Prediction Matrices

Update December 2014: This page is now a subsidiary section of the page on Predictive Models

Purpose: Prediction Matrices are for building and testing complex predictions

Suitability: Where interventions take place in multiple settings in parallel; where there is some variation in the ways those interventions are implemented across the different settings; and where there is some variation in the nature of local settings where the interventions take place. For example, a maternal health improvement project implemented by District Health Offices in different districts across Indonesia

The core idea: A useful prediction about large scale changes can be built up out of many small micro-judgements, using relative rather than absolute judgements

Caveat Emptor: This method was developed for use in Indonesia a few years ago, but never tested out in practice


The Prediction Matrix is a relatively simple tool for developing and testing predictions of how different events are expected to lead to a particular outcome. This can be useful at two points in time

  • When retrospectively trying to assess how much various project activities have already contributed to a known outcome
  • When planning a package of activities that are expected to contribute to a desired outcome (which has a specific target)

The Prediction Matrix does this by developing a model of how a project works. This can then be used to generate a predicted outcome, which can then be compared to a known (or planned) outcome. If the predicted outcome fits the known outcome, the model can be said to be working, because it fits well with reality. If it does not fit well, then this signals to us that we have to revise our thinking about what causes the outcomes. This will have implications for evaluation findings (if used retrospectively) and the contents of plans for future activities (if used prospectively)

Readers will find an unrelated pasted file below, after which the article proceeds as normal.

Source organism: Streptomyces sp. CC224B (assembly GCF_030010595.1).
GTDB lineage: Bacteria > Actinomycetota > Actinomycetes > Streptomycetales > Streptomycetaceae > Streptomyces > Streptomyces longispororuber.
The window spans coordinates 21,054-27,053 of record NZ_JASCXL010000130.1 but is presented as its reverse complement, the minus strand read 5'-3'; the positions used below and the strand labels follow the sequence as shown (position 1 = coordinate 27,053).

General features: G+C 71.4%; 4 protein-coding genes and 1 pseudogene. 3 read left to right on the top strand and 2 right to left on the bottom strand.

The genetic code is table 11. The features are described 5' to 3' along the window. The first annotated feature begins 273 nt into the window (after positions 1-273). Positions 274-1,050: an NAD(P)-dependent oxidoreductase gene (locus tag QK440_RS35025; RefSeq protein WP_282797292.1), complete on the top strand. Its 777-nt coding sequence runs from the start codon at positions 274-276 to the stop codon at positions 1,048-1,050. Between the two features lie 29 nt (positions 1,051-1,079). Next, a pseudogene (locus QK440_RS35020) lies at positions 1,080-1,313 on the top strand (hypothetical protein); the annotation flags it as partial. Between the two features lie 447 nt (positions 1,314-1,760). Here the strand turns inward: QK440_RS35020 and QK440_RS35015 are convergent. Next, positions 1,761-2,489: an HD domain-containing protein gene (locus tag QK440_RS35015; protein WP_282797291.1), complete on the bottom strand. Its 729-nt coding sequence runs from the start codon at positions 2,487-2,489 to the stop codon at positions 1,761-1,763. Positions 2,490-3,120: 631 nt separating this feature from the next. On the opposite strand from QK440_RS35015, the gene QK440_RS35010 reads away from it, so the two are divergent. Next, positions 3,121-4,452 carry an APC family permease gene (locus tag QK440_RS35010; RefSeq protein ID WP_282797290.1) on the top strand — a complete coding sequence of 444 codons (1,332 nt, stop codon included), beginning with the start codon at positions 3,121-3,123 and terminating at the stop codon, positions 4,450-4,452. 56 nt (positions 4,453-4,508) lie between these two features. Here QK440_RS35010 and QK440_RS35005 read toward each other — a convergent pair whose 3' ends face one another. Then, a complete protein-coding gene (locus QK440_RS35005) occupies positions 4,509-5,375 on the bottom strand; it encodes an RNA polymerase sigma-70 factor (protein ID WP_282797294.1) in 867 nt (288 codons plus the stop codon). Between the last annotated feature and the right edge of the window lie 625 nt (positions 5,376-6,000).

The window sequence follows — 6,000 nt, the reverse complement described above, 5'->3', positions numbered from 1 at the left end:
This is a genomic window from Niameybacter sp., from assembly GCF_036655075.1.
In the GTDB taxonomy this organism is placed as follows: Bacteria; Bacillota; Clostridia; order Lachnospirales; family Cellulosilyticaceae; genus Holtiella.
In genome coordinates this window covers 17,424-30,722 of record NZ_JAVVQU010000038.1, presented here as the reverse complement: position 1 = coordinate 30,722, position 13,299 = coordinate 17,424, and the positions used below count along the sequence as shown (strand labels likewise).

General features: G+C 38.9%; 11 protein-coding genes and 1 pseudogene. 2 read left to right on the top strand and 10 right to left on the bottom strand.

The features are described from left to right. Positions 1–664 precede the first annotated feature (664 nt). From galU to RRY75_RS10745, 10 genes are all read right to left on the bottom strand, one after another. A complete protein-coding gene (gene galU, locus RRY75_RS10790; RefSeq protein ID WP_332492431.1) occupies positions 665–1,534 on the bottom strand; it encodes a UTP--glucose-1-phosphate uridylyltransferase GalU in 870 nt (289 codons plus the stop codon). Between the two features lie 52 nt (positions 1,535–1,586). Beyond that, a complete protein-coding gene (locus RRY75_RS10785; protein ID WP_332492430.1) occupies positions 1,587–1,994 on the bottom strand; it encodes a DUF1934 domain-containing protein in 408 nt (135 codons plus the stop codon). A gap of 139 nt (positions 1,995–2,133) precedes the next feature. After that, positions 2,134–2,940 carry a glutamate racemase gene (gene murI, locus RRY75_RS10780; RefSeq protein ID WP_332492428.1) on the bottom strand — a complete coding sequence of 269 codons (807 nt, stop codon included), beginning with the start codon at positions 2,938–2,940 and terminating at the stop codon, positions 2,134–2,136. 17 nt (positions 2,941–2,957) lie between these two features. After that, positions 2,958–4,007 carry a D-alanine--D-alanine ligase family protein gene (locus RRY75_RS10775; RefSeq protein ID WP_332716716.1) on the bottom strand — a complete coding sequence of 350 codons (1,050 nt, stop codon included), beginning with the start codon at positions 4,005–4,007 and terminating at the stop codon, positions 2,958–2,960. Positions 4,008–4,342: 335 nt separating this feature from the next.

The Prediction Matrix has its limitations, which will be described. But it does have some advantages over some other simpler alternatives, such as a one-to-one cross-tabulation between an expected cause (present and absent) and a known outcome (present and absent). The problem with simple cross tabulations is that they leave out the possibility that the outcome may be the result of multiple causes, including causes a project has no control over.

The Prediction Matrix can be produced using Excel, projected onto a screen in a workshop setting. An example matrix format is shown below. It should be referred to, step by step, when reading instructions below on how to construct a model, and its predictions about outcomes.

Process for constructing the model

1. Identify the outcome that is of interest. For example, in the IMHEI project in Indonesa, this was the percentage of deliveries assisted by trained health staff. This was recognised as a proxy measure of improved maternal health.

2. Identify the locations where data is available on this outcome. Many locations are better than few. So if data is available at district as well as province level, break it down to district level. In the IMHEI project this data was available for four provinces.

• List the locations in row 10 (insert more if needed)

• Insert the data on known outcomes, for each of these locations in row 28

NB: If the Prediction Matrix is being used for planning purposes, the outcome data could be the  levels of coverage (in % terms)  expected by the end of the plan period

3. Identify the potential causes of differences these outcomes across the districts, including those causes the project can influence and others it cant influence

• List these in column labelled “Expected causes of the outcome“, in rows 11 to 20 (and add more rows if needed)

• Convert any negatively stated causes into positives E.g. from “geographic isolation”, to “proximity to regional capital”. So that all causes have the same direction of influence (i.e. helping to improve maternal health)

4. You may recognise that not all causes are equally important. Some might be expected to have a much bigger overall effect than others. You can build this view in to the model by allocating 100 “cause” points down the column on the left of the list of causes. Place many points in row for the cause you think will have a big overall effect, across the project as a whole. Place few points in the row for the cause you will have a relatively small overall impact, across the project as a whole. Make sure all listed causes have some points, or remove the cause that you don’t want to give any points to. Make sure all the points allocated add up to 100 (look at the Check Sum row at the bottom, row 22)